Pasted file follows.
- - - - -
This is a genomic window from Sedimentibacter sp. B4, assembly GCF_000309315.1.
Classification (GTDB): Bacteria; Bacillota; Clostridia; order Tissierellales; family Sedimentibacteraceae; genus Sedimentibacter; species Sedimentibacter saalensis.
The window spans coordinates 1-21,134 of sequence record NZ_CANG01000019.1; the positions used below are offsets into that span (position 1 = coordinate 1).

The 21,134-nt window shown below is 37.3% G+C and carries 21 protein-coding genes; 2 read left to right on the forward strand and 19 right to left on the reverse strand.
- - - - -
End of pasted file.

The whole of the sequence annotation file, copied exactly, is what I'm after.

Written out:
This is a genomic window from Sedimentibacter sp. B4, assembly GCF_000309315.1.
Classification (GTDB): Bacteria; Bacillota; Clostridia; order Tissierellales; family Sedimentibacteraceae; genus Sedimentibacter; species Sedimentibacter saalensis.
The window spans coordinates 1-21,134 of sequence record NZ_CANG01000019.1; the positions used below are offsets into that span (position 1 = coordinate 1).

The 21,134-nt window shown below is 37.3% G+C and carries 21 protein-coding genes; 2 read left to right on the forward strand and 19 right to left on the reverse strand.